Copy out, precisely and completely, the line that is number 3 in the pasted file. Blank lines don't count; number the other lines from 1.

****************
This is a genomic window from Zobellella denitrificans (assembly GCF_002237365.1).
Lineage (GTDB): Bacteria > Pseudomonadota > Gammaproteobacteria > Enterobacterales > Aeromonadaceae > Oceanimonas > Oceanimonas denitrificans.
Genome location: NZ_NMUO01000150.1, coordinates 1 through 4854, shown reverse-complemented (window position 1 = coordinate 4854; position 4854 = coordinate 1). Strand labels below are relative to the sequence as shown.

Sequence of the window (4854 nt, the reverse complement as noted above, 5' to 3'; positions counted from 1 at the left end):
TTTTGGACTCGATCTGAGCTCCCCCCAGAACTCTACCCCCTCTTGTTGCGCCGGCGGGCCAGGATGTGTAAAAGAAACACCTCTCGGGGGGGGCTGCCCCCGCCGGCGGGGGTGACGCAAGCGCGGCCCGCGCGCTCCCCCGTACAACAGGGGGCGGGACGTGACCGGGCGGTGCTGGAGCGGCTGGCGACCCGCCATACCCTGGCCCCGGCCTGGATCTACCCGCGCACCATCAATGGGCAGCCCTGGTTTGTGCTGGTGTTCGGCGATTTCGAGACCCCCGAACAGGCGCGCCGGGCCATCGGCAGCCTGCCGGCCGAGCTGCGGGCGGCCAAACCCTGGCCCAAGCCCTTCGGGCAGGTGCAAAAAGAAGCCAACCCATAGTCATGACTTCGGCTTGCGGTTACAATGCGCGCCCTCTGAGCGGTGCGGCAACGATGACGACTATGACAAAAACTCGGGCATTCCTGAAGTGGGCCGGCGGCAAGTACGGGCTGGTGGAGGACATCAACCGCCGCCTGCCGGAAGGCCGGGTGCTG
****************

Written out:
Genome location: NZ_NMUO01000150.1, coordinates 1 through 4854, shown reverse-complemented (window position 1 = coordinate 4854; position 4854 = coordinate 1). Strand labels below are relative to the sequence as shown.